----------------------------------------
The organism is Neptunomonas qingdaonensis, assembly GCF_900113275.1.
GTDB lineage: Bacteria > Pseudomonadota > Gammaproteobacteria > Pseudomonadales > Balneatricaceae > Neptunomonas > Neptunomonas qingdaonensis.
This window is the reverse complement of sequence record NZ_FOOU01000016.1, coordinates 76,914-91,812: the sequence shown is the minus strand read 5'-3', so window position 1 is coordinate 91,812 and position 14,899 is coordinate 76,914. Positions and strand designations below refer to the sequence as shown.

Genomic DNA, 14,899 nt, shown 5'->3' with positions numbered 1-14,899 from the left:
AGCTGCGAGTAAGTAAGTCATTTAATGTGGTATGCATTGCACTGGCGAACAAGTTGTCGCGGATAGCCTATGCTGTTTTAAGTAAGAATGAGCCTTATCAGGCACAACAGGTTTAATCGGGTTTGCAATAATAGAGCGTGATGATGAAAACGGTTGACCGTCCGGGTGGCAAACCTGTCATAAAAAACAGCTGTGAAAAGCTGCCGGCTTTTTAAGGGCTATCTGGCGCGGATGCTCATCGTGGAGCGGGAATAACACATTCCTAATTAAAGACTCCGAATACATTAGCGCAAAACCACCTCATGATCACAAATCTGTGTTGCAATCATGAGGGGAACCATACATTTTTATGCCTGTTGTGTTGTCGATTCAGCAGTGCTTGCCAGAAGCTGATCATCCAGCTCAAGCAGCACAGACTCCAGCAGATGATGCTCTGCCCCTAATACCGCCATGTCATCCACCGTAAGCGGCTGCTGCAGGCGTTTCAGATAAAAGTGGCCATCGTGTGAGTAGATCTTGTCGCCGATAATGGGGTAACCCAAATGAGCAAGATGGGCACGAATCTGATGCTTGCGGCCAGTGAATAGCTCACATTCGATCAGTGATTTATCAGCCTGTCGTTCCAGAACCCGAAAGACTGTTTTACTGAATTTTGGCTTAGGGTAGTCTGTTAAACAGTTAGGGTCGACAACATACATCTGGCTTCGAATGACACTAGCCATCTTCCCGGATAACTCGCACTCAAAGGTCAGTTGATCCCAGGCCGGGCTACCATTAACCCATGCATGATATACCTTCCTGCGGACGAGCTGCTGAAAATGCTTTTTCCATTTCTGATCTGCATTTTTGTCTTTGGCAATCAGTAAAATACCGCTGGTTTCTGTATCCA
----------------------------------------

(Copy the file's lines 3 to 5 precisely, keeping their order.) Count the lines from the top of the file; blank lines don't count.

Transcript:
This window is the reverse complement of sequence record NZ_FOOU01000016.1, coordinates 76,914-91,812: the sequence shown is the minus strand read 5'-3', so window position 1 is coordinate 91,812 and position 14,899 is coordinate 76,914. Positions and strand designations below refer to the sequence as shown.

Genomic DNA, 14,899 nt, shown 5'->3' with positions numbered 1-14,899 from the left:
AGCTGCGAGTAAGTAAGTCATTTAATGTGGTATGCATTGCACTGGCGAACAAGTTGTCGCGGATAGCCTATGCTGTTTTAAGTAAGAATGAGCCTTATCAGGCACAACAGGTTTAATCGGGTTTGCAATAATAGAGCGTGATGATGAAAACGGTTGACCGTCCGGGTGGCAAACCTGTCATAAAAAACAGCTGTGAAAAGCTGCCGGCTTTTTAAGGGCTATCTGGCGCGGATGCTCATCGTGGAGCGGGAATAACACATTCCTAATTAAAGACTCCGAATACATTAGCGCAAAACCACCTCATGATCACAAATCTGTGTTGCAATCATGAGGGGAACCATACATTTTTATGCCTGTTGTGTTGTCGATTCAGCAGTGCTTGCCAGAAGCTGATCATCCAGCTCAAGCAGCACAGACTCCAGCAGATGATGCTCTGCCCCTAATACCGCCATGTCATCCACCGTAAGCGGCTGCTGCAGGCGTTTCAGATAAAAGTGGCCATCGTGTGAGTAGATCTTGTCGCCGATAATGGGGTAACCCAAATGAGCAAGATGGGCACGAATCTGATGCTTGCGGCCAGTGAATAGCTCACATTCGATCAGTGATTTATCAGCCTGTCGTTCCAGAACCCGAAAGACTGTTTTACTGAATTTTGGCTTAGGGTAGTCTGTTAAACAGTTAGGGTCGACAACATACATCTGGCTTCGAATGACACTAGCCATCTTCCCGGATAACTCGCACTCAAAGGTCAGTTGATCCCAGGCCGGGCTACCATTAACCCATGCATGATATACCTTCCTGCGGACGAGCTGCTGAAAATGCTTTTTCCATTTCTGATCTGCATTTTTGTCTTTGGCAATCAGTAAAATACCGCTGGTTTCTGTATCCA